Our Children Are Watching


Recently, I traveled on an airplane next to a gentleman from Chicago. We struck up some general, pleasant conversation about where we were from and what we did for a living. I told him that I ran an etiquette company and was rather busy working with schools and companies interested in adding social skills training to their curriculum and training programs.

We started a conversation about how many people have become so oblivious to how they behave in public.  I told him I was regularly disappointed to hear of parents confronting teachers and principals. Moreover, I had personally witnessed extreme rudeness and vulgarity toward coaches and referees at football, basketball and soccer games for children.

I take great offense at people demonstrating disrespectful behavior and unsportsmanlike conduct in public just because they disagree with an official's call or action.  Our children are watching and they are developing their coping skills.  They are deciding how to handle disappointment, conflict and disapproval.  When children see adults screaming at referees and coaches, they believe that this behavior is acceptable - and it’s not!  They believe that when things don’t go your way, a good, old-fashioned temper tantrum will remedy the situation - and it doesn’t!  

My new friend belongs to a sports organization in Chicago with a very good rule: If anyone yells at a referee or coach or acts unsportsmanlike, he is thrown out.  Everyone respects and supports this rule. My friend told me of a situation where an individual raised his voice and used profanity.  That individual was ejected from the game and asked to leave.  The rest of his team apologized to the referee for his behavior. The organization was for fun and no one should be treated poorly for participating, regardless.  I loved it!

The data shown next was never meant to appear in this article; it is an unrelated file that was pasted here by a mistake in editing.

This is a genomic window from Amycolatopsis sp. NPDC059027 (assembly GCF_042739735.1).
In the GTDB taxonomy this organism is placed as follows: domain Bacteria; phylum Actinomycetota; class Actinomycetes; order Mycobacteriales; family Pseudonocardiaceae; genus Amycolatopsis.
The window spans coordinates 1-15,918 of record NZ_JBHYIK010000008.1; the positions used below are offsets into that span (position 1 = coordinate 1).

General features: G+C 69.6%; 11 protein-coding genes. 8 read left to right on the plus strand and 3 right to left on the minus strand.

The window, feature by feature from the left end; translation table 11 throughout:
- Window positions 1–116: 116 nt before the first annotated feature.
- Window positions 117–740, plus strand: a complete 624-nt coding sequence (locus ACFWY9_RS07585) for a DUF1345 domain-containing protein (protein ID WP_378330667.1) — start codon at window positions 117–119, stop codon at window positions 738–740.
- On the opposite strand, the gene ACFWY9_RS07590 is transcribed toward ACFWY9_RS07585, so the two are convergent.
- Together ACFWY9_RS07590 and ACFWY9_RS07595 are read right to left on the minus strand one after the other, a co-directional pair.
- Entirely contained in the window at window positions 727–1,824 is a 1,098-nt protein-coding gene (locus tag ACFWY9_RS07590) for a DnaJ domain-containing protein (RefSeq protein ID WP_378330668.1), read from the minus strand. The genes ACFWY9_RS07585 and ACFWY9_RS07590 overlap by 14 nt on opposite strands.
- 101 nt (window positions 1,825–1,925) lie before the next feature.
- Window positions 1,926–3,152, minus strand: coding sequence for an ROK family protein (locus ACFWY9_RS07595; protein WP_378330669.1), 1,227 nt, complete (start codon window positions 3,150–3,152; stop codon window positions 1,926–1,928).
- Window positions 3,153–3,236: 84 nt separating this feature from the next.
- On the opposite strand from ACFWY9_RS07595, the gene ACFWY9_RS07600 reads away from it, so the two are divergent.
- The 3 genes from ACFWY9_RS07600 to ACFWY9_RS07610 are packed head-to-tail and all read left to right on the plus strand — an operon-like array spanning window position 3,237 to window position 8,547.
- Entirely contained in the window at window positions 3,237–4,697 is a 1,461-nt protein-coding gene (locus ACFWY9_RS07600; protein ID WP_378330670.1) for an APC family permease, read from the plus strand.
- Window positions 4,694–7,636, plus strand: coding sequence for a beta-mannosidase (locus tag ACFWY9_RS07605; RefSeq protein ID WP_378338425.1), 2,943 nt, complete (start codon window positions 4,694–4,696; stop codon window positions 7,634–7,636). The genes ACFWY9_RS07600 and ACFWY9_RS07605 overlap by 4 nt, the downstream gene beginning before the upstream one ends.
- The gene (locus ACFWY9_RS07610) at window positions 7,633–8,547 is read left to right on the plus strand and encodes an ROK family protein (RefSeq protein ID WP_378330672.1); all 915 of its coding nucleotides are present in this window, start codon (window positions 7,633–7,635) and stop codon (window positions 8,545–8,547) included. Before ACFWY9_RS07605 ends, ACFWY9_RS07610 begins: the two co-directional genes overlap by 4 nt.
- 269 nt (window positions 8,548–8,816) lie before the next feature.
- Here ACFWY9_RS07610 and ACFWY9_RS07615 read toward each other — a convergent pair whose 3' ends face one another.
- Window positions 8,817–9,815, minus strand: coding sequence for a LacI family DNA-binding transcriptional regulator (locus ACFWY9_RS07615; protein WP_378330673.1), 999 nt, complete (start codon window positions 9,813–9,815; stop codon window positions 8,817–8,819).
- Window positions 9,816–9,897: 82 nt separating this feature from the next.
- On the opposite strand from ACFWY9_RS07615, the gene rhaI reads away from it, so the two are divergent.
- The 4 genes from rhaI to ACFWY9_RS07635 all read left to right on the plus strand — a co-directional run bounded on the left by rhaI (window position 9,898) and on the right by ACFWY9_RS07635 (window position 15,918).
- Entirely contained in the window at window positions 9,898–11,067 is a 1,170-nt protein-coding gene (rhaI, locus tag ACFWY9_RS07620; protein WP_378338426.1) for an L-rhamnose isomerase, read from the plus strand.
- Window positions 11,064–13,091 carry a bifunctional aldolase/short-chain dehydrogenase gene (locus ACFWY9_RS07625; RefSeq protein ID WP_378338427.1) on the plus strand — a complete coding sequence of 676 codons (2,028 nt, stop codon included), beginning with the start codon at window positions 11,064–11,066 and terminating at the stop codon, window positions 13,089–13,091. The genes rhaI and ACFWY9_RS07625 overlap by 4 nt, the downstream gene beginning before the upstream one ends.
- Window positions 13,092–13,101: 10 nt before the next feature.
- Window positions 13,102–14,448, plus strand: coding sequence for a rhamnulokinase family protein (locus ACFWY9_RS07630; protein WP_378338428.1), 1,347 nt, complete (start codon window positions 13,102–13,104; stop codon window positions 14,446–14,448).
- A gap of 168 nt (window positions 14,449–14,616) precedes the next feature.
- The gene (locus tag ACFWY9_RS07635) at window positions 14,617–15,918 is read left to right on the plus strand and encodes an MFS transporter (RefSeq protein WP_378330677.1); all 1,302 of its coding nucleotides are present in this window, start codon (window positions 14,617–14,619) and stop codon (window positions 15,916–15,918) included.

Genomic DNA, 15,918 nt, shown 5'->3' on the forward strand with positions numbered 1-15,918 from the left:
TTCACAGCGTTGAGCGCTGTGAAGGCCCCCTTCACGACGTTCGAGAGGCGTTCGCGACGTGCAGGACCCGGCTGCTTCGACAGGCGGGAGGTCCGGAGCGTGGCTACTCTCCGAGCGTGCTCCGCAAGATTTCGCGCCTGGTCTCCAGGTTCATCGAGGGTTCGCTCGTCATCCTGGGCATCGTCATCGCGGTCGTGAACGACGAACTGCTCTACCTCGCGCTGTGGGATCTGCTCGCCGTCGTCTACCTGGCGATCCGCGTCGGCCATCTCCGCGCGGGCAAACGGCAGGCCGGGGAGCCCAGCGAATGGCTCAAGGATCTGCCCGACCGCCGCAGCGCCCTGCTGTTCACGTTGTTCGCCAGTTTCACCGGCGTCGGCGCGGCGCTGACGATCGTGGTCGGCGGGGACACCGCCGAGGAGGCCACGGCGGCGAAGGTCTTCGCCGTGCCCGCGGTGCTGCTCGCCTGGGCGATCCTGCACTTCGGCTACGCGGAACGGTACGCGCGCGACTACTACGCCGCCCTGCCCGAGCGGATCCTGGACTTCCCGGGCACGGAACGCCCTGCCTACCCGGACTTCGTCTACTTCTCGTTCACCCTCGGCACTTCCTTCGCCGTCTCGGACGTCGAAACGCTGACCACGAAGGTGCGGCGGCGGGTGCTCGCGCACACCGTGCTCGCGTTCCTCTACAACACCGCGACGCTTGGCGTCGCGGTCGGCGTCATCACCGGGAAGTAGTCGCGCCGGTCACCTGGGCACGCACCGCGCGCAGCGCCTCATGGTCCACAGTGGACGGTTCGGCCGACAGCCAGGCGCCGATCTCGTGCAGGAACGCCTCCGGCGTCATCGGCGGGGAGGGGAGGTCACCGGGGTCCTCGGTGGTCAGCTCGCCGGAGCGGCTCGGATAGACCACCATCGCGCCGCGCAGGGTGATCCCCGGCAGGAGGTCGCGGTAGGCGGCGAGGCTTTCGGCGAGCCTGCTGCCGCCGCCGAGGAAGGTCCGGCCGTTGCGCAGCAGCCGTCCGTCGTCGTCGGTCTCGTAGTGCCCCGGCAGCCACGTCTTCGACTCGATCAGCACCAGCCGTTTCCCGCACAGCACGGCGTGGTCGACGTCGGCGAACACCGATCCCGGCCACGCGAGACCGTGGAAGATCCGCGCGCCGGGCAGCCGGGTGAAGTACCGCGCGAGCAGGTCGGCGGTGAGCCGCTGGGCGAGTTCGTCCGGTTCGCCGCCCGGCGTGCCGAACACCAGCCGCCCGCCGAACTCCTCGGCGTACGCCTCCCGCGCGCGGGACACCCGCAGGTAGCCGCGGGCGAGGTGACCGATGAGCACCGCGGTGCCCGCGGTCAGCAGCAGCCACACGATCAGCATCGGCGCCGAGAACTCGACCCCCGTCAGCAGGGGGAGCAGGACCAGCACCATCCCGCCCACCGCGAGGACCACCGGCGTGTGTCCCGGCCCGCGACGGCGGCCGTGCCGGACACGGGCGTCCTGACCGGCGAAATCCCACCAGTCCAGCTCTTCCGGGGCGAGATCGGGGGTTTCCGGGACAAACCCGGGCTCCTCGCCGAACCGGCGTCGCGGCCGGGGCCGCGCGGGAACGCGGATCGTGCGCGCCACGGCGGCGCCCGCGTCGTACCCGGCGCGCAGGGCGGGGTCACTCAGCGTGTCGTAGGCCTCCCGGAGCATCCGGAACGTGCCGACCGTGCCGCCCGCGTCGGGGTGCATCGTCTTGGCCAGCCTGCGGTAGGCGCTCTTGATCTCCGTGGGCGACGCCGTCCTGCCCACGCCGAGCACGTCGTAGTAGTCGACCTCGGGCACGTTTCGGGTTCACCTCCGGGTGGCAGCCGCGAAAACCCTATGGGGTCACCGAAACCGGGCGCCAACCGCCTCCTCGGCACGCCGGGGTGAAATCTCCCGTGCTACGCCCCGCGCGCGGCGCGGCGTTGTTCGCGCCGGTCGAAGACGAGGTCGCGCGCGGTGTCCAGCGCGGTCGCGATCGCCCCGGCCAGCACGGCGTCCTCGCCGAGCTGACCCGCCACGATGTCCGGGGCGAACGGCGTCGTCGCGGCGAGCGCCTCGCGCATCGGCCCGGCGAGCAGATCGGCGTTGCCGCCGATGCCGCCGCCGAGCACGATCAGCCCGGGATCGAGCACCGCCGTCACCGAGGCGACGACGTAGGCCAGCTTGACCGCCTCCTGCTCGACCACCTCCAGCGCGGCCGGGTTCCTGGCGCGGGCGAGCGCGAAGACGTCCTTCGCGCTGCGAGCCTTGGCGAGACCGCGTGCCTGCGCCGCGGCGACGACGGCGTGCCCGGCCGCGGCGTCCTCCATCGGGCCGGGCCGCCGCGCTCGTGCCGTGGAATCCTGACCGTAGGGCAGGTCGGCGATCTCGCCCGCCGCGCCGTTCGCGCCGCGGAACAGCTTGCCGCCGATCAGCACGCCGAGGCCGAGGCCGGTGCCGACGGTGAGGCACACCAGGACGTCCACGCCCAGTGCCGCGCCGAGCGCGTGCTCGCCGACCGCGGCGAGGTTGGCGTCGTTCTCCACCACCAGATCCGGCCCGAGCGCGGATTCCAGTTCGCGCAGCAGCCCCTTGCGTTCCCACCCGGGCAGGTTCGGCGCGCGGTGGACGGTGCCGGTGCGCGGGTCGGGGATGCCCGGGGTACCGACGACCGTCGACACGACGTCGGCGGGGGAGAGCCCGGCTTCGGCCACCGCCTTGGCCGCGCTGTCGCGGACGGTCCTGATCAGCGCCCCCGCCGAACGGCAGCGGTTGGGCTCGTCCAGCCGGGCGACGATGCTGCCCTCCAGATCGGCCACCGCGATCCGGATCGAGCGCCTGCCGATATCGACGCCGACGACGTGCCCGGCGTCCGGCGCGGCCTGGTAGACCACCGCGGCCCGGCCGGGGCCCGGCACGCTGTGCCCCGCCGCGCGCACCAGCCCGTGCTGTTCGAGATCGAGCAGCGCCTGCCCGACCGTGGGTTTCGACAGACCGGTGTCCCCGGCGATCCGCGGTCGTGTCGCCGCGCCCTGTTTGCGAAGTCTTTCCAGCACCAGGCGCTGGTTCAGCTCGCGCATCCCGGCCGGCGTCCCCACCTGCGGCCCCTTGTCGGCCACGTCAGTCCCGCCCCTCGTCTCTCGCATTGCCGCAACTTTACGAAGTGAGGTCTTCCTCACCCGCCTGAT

I think we need an organization - or a rule - like this in Cleveland.  I realize that people are passionate about sports in our town.  There is nothing wrong with enthusiasm, but when excitement goes to the dark side and becomes rude and vulgar, something has to be done. 

Bad behavior at Browns games has turned hostile at times. Many parents won't take their children to a game. It shouldn’t be that way.  I am glad the Browns stadium has a family-friendly area, but it’s sad that there has to be one at all.  If people would show some control, everyone could enjoy every sporting event.    

If you have a hard time controlling your emotions at sporting events, please try harder.  My children are watching you!

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Colleen Harding

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Volume 1, Issue 8, Posted 2:33 PM, 02.06.2014